New Map Shows Czech Sites Contaminated by PFAS Chemicals
Over 17,000 sites in Europe are contaminated by the so-called “forever chemicals” PFAS, an exclusive, months-long investigation conducted by 18 European newsrooms reveals. Photo: Freepik / For illustrative purposes.
Paris/Prague, Feb 23 (CTK) – The European map of more than 17,000 sites contaminated by the “forever chemicals” PFAS, which has been created by a group of European media including Czech daily Denik Referendum within the Forever Pollution Project, shows tens of sites in Czechia.
The per-and polyfluoroalkyl substances (PFAS) are a group of widely used, man-made chemicals that are extremely persistent in the environment and human body an can lead to health problems such as cancer.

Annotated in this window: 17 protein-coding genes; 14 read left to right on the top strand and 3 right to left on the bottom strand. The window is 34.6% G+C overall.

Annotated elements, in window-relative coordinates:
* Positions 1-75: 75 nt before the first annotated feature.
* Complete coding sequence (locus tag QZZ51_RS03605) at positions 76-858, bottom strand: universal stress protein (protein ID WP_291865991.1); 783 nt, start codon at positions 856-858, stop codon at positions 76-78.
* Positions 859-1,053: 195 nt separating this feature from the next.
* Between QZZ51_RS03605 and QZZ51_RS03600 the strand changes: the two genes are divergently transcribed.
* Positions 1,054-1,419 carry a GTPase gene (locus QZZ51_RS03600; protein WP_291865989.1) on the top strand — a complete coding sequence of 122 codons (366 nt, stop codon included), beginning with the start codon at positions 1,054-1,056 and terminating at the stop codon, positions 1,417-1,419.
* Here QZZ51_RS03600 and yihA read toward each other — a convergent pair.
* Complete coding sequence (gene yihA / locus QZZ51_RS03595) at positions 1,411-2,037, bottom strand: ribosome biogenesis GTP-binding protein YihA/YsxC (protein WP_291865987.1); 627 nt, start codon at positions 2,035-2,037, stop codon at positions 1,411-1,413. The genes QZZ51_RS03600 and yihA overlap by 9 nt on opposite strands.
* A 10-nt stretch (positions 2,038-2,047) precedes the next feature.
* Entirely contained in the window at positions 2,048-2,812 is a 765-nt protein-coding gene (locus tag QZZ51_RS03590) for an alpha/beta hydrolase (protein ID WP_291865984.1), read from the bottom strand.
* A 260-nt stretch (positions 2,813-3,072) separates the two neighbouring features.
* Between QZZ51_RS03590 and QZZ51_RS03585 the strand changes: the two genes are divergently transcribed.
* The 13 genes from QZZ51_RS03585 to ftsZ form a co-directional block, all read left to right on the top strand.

“There actually is no mechanism in nature that would break down these chemicals,” professor Tomas Cajthaml, from the Institute of Environmental Studies of Charles University Prague, told Denik Referendum.
The map also shows 20 chemical plants that produce PFAS for use in many fields and 232 factories that use the PFAS in some way, four of which are in Czechia.
Denik Referendum writes that universities deal with these chemicals in Czechia and also the Research Institute for Soil and Water Conservation established by the Agriculture Ministry. This institute has been monitoring PFAS in sediments of sewage treatment plants. The daily says the contaminated sediments are a problem in Czechia because one third of them is used for fertilisation of arable land, and so the “forever chemicals” probably get even in foods.
Experts in public health say the only way to prevent the environment from being further contaminated is to completely ban the use of these chemicals. Denmark as the first EU country banned the use of PFAS in food packaging.
Media from 13 European countries took part in the project.